Squadron takes team approach to medical care

By Sarah Meyer: Cannon Connections

CANNON AIR FORCE BASE —The 27th Special Operations Aerospace Medical Squadron takes a team approach to operational medicine with five divisions that all work together.
Those divisions include flight medicine, public health, bioenvironmental engineering, optometry and dental.
Lt. Col. Jimmie D. Bailey II serves as commander of the 27th Special Operations Aerospace Medical Squadron.
“We’re responsible primarily for care of individuals on flying status or special duty and their families,” Bailey said. “But we help the entire base population.”
The squadron includes a medical clinic that is open weekdays from 7:30 a.m. to 4:30 p.m., with personnel on call 24 hours a day for each of the sections, Bailey said.
The difference between the SOAMS and a civilian medical clinic is that “we not only operate a practice here every day, we also deploy to different parts of the world on a regular basis,” including Iraq and Afghanistan, Bailey said.
“We’re very good at being able to move critically ill or injured personnel from far forward back to traditional hospital care,” he said. Personnel also are trained to use weapons, either a 9 mm or an M-16.
Maj. Walter “Sparky” Matthews, chief of aeromedical services for the SOAMS, is most interested in flight medicine, but he said all aspects of the squadron work together.
“We take an integrated team approach to almost everything we do,” he said.
Matthews’ job is to “make sure fliers are qualified to do their job in the air.” That includes not only pilots, but also flight crew members.
With tight medical standards, any weakness or illness could disqualify a crew member, at least temporarily pending treatment.
“Our main focus is making sure our warriors are ready to go to war,” even when it’s not wartime, Matthews said.
“What sets us apart (from other military services) is we make sure if a phone call comes in, we’re ready to go. We’re keeping our folks ready to go at a moment’s notice,” Matthews said.
Flight medicine deals with airmen of “normal physiology in an abnormal environment,” he said. Flight crew members are taught how to deal with that abnormal environment, physically and mentally, with medications if needed.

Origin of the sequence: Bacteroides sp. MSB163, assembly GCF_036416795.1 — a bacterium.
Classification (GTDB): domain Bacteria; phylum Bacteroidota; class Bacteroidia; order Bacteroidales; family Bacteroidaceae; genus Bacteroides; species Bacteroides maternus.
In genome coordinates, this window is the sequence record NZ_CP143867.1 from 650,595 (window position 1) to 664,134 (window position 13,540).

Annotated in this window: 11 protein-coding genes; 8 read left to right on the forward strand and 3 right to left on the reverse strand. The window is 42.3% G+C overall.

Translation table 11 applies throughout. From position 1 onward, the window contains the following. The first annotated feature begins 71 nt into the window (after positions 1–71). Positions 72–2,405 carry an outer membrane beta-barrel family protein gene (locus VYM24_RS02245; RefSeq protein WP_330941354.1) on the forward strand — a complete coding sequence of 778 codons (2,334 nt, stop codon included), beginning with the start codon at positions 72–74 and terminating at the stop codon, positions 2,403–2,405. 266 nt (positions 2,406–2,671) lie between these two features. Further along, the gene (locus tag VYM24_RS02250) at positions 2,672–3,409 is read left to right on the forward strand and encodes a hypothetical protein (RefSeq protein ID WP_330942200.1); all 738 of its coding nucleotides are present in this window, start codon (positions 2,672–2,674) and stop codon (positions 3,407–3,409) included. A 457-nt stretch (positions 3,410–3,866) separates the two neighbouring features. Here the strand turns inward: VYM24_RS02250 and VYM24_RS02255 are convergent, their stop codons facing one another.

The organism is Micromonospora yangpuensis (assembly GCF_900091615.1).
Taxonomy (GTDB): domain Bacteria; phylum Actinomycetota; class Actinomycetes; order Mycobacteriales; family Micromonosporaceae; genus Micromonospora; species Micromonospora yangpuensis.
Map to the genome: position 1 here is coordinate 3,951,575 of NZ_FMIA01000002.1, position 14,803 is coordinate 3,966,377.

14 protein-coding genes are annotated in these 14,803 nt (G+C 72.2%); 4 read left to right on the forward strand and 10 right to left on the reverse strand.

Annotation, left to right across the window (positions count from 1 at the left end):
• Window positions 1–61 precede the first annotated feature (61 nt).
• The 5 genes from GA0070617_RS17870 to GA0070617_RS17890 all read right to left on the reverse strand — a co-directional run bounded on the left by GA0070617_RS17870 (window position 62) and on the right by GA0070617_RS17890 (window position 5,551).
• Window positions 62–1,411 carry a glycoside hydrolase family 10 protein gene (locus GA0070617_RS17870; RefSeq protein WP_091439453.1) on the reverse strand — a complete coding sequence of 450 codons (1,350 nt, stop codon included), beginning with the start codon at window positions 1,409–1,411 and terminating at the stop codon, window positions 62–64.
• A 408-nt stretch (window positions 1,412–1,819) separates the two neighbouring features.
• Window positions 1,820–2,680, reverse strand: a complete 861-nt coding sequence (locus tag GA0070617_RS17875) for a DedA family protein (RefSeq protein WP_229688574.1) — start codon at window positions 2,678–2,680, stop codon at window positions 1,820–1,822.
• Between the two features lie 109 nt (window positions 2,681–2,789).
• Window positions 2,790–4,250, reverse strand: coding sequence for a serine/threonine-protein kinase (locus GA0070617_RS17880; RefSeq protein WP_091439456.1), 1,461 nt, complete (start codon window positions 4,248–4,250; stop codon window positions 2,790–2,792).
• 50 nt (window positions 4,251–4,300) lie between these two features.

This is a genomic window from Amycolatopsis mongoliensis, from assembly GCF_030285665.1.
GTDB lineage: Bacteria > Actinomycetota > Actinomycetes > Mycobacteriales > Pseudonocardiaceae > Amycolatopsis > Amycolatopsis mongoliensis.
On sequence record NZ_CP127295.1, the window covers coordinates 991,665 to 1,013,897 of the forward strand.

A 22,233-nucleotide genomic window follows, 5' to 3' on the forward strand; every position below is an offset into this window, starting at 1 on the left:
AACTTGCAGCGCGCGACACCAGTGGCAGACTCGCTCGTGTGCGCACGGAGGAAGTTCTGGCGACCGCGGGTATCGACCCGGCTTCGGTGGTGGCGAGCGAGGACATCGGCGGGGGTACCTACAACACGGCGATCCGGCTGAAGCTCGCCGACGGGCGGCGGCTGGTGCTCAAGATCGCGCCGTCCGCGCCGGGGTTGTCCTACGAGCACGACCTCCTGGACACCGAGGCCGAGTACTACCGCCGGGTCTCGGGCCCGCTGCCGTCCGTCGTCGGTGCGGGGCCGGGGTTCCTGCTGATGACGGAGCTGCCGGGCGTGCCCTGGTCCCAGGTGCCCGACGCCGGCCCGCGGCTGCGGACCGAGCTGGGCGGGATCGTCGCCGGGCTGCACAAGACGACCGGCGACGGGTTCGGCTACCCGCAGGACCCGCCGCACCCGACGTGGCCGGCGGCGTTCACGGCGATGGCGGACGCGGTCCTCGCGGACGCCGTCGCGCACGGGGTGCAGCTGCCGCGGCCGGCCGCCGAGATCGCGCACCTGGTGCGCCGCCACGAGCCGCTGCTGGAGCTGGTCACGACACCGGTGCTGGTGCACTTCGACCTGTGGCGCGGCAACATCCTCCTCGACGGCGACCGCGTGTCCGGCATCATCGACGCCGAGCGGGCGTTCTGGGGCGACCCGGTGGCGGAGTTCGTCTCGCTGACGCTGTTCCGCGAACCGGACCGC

Flight medicine also helps crew members with nutrition, sleep schedules and flight schedules.
Matthews said that flight medicine provides “a bridge between medicine and operations. We’re just as much air crew as doctors.”
Flight medicine doctors often practice what he refers to as “barstool medicine,” discussing many potential medical issues with personnel away from the office.
While all airmen are important, flight medicine focuses on the flight crew — “the small group of people at the tip of the spear,” said Matthews. “We are the whetstone that sharpens the tip of the spear.”
“It’s exceedingly important that those individuals don’t have a failure while they’re flying,” Matthews said.
Flight medicine includes three ambulances — one at the medical services building, always ready to respond to a flightline emergency, but also available for emergency calls on base.
Matthews said the ambulance crew can get to the flightline in “maybe one minute.”
The ambulance also goes out to Melrose Bombing Range for emergency medical standby.
Cannon’s ambulance service is first on the scene on base, but Clovis city emergency medical services assist in transporting sick or injured people to the hospital if needed.
“We have to work very closely with our city, county and state counterparts,” Bailey said. “We couldn’t ask for better cooperation.”
On March 14, the base clinic is hosting an open house, by invitation, for area medical providers and emergency personnel “to improve a very good working relationship,” Bailey said.
A synopsis of other operational medicine divisions:
Dental — makes sure a flier is up to date on dental care, so that no foreseeable problems occur while he is deployed.
Optometry — makes sure a flier’s vision is 20-20 or as close as possible; corrects treatable vision problems.
Public health — ensures food quality, on base and overseas, by inspecting food sources and making sure food is healthy and prepared in a safe manner. Also keeps track of “individual medical readiness” with a database that tracks medical care. During deployment, makes sure that sanitary facilities are correctly located and cared for.
Bioenvironmental engineering — responsible for industrial hygiene, water quality and air quality in buildings.